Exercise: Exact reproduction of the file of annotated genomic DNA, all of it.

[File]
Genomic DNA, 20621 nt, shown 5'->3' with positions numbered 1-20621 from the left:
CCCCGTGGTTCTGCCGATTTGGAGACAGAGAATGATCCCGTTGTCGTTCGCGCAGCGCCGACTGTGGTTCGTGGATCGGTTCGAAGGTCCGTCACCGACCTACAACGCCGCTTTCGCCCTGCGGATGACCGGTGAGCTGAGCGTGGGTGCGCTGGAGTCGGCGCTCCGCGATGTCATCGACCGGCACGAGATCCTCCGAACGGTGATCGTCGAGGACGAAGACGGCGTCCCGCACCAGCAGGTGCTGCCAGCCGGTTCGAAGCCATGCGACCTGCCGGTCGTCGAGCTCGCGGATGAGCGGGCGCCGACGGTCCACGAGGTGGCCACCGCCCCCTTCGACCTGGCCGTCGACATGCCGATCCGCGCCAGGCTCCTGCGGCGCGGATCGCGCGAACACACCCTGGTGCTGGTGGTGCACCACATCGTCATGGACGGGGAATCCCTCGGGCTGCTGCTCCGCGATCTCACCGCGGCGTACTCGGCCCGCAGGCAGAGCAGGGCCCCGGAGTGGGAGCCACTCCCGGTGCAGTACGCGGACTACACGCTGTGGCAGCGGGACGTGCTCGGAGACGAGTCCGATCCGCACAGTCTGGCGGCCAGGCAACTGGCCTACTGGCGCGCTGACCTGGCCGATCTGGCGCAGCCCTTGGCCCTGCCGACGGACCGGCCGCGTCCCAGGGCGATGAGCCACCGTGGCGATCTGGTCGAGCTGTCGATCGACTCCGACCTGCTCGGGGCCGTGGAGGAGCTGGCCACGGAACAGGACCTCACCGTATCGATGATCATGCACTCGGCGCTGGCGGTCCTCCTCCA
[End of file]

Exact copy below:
Genomic DNA, 20621 nt, shown 5'->3' with positions numbered 1-20621 from the left:
CCCCGTGGTTCTGCCGATTTGGAGACAGAGAATGATCCCGTTGTCGTTCGCGCAGCGCCGACTGTGGTTCGTGGATCGGTTCGAAGGTCCGTCACCGACCTACAACGCCGCTTTCGCCCTGCGGATGACCGGTGAGCTGAGCGTGGGTGCGCTGGAGTCGGCGCTCCGCGATGTCATCGACCGGCACGAGATCCTCCGAACGGTGATCGTCGAGGACGAAGACGGCGTCCCGCACCAGCAGGTGCTGCCAGCCGGTTCGAAGCCATGCGACCTGCCGGTCGTCGAGCTCGCGGATGAGCGGGCGCCGACGGTCCACGAGGTGGCCACCGCCCCCTTCGACCTGGCCGTCGACATGCCGATCCGCGCCAGGCTCCTGCGGCGCGGATCGCGCGAACACACCCTGGTGCTGGTGGTGCACCACATCGTCATGGACGGGGAATCCCTCGGGCTGCTGCTCCGCGATCTCACCGCGGCGTACTCGGCCCGCAGGCAGAGCAGGGCCCCGGAGTGGGAGCCACTCCCGGTGCAGTACGCGGACTACACGCTGTGGCAGCGGGACGTGCTCGGAGACGAGTCCGATCCGCACAGTCTGGCGGCCAGGCAACTGGCCTACTGGCGCGCTGACCTGGCCGATCTGGCGCAGCCCTTGGCCCTGCCGACGGACCGGCCGCGTCCCAGGGCGATGAGCCACCGTGGCGATCTGGTCGAGCTGTCGATCGACTCCGACCTGCTCGGGGCCGTGGAGGAGCTGGCCACGGAACAGGACCTCACCGTATCGATGATCATGCACTCGGCGCTGGCGGTCCTCCTCCA